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Five MFPD employees, including chief, retire after election of reform candidates



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Ray Haddock stands in front of the Mehlville Fire Protection District's headquarters last Friday, his last day of active duty as the district's chief.
April 20, 2005 - Five retirements after the April 5 election will cost the Mehlville Fire Protection District millions in pension payoffs, possibly enough to require employees to begin paying into the tax-driven pension fund.

Chief Ray Haddock and four high-ranking officials of the Mehlville Fire Protection District retired one week after two reform candidates won seats on the district's three-member Board of Directors.

Haddock, Assistant Chief John Schicke, Capt. Robert Hargrave, Capt. Jerry Gibbar and Lt. William Reeves announced their retirement April 11 at the final meeting before newly elected Aaron Hilmer and Bonnie Stegman take office.

The five employees each had worked at Mehlville for roughly 30 years and the retirements will cost the district about $2.69 million in lump-sum pension payoffs, plus nearly $197,057 to an employee who resigned last year after being accused of stealing morphine from district ambulances and another $48,480 annual pension payment, according to information Haddock gave the Call.

"We need to look at how (retirement) affects the pension system and we're going to have to find other ways to fund it, maybe even have the employees kick in to help fund it," Stegman told the Call.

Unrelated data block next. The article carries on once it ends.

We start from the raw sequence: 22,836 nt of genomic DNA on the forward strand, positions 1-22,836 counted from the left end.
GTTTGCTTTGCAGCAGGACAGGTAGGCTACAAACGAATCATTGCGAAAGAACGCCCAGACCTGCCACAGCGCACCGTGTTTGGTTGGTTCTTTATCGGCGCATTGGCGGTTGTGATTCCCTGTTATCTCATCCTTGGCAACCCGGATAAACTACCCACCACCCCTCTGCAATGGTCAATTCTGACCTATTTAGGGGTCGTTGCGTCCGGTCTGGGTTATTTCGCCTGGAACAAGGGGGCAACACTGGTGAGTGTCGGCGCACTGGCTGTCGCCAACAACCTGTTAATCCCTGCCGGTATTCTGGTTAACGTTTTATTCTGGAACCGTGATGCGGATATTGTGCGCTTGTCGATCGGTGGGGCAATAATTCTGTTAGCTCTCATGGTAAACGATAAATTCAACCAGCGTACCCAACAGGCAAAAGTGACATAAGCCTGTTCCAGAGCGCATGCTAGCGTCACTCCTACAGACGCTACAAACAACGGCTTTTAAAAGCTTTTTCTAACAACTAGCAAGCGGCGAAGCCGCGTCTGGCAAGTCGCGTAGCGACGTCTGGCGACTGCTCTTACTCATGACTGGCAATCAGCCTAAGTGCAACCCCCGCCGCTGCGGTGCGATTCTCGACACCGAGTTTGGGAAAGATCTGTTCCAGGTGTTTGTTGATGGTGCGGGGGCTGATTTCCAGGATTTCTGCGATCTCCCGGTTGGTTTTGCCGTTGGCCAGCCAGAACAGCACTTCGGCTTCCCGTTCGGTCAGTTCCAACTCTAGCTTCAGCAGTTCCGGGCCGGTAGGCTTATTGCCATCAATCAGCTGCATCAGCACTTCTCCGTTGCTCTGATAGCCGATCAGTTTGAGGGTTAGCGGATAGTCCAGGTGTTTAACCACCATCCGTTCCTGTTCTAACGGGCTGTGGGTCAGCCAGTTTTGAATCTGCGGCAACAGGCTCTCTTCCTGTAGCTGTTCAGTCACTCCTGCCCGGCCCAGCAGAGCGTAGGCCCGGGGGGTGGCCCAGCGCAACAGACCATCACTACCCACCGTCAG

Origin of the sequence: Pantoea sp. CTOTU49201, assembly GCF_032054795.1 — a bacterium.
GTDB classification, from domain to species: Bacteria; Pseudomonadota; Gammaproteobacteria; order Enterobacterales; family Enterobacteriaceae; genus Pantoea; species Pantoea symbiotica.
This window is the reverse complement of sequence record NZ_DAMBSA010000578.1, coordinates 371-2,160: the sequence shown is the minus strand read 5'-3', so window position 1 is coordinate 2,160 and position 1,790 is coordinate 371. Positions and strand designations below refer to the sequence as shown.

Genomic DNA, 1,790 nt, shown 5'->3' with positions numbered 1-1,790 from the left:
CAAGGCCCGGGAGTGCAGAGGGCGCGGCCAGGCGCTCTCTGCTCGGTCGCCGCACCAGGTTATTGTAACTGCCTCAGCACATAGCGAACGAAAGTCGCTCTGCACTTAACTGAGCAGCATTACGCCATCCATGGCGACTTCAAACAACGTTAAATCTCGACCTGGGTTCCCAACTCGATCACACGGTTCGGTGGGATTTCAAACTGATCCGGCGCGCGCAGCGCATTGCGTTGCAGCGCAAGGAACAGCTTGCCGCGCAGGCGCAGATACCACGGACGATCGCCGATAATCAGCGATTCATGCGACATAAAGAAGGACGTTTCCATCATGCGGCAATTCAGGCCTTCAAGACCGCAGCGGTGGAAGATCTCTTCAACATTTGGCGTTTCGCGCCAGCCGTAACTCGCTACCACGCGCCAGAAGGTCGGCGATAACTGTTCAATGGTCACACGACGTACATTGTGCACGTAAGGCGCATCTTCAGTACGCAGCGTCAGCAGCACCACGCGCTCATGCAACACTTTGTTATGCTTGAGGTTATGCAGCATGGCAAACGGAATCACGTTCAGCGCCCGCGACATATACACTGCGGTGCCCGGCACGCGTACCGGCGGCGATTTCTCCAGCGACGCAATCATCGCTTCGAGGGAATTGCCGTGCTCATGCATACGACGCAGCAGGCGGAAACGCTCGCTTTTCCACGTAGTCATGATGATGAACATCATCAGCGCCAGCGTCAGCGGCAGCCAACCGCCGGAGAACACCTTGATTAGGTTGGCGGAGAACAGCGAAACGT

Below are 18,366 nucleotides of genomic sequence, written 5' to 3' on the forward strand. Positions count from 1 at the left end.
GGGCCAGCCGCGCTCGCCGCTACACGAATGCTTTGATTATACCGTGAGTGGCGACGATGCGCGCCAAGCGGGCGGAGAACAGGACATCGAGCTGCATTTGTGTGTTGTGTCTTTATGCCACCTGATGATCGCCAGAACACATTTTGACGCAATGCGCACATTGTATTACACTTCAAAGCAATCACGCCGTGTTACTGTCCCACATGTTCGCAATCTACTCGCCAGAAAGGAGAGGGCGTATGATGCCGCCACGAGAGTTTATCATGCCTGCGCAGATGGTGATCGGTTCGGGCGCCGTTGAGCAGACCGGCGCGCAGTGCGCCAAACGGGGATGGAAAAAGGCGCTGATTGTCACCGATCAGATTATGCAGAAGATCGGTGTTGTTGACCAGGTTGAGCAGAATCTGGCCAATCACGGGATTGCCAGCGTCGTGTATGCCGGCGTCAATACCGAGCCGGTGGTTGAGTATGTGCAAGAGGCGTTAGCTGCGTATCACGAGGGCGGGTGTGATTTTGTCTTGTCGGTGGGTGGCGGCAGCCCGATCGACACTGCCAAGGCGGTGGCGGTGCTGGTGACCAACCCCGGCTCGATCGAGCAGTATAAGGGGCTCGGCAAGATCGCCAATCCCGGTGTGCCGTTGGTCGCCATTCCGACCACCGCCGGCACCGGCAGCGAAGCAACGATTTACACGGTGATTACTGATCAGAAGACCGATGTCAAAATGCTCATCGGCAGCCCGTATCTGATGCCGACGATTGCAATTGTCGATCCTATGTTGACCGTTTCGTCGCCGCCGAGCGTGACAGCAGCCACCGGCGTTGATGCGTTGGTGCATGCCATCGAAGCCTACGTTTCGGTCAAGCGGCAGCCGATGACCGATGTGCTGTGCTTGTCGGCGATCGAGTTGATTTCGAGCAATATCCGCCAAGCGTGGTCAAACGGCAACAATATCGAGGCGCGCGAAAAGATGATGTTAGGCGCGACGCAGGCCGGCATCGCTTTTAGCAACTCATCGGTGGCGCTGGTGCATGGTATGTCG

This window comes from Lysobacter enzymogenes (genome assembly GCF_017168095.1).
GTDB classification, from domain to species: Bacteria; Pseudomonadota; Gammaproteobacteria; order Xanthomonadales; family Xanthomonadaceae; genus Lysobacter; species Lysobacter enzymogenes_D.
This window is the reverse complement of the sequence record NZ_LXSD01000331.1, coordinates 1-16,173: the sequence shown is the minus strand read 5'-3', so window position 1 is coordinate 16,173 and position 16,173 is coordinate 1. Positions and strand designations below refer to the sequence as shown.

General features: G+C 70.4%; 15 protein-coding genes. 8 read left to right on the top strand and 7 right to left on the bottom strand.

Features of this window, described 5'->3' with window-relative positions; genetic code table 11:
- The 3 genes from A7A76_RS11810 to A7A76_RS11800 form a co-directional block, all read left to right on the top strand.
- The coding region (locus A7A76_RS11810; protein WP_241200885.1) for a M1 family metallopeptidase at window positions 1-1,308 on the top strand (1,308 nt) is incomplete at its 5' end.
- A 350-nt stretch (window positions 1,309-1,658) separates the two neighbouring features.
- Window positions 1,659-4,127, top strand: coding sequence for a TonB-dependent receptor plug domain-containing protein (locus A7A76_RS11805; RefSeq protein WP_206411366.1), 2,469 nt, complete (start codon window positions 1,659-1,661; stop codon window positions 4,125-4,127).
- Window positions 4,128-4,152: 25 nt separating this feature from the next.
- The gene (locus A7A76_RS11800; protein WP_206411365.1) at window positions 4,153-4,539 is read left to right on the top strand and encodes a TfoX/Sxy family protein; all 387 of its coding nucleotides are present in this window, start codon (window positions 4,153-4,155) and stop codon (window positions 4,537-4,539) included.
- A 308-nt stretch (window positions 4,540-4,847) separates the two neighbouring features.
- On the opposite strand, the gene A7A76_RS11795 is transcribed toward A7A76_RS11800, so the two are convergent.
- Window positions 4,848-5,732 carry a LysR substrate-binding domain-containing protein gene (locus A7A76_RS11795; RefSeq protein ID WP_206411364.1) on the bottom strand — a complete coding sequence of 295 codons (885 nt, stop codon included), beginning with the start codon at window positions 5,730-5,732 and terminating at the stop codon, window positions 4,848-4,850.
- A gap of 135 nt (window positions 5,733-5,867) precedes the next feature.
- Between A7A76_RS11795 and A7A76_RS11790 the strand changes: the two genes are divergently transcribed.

Stegman and Hilmer won election April 5 with the promise of rolling back the re-cently approved 33-cent tax increase and cutting fiscal waste.

At public forums, both candidates cited lucrative benefit packages including 100 percent dependent coverage for medical, dental, and vision insurance, numerous va-cation and sick-leave days with full pay and $950 annual clothing allowances given to office employees.

Hilmer defeated board Chairman Tom O'Driscoll, who was seeking a third six-year term, and Stegman defeated Secre-tary David Gralike, who was appointed in August 2003 to fill a vacancy created by the death of board member and former Chief Joe Gaterman. The seat normally carries a six-year term.

The pension fund currently is fully tax supported. Employees do not contribute to the fund and the Board of Directors in the past has funneled money from the general fund and ambulance fund into the pension fund.

"We're not going to put one dime from the general fund into the pension fund," Hilmer said.

As of March 31, the district had roughly $38.04 million in the pension fund, about $5.3 million less than needed to cover the pensions of all district employees, Comp-troller Jeff Geisler told the Call.

"We're about 88 percent funded, meaning we have about 88 cents of every dollar owed," he said. "So if everybody retired tomorrow, we'd have to come up with another 12 cents for every dollar paid in pensions."

Those figures don't include the recent re-tirements.

Of last week's retirements, only Reeves declined the lump-sum pay out. He should receive $4,040 a month, or about $48,480 per year, for the rest of his live and his wife's life if he precedes her in death.

The other retirees took lump-sum pension payoffs: Haddock, $742,201; Schicke, $769,677; Hargrave, $615,127; and Gib-bar $567,809.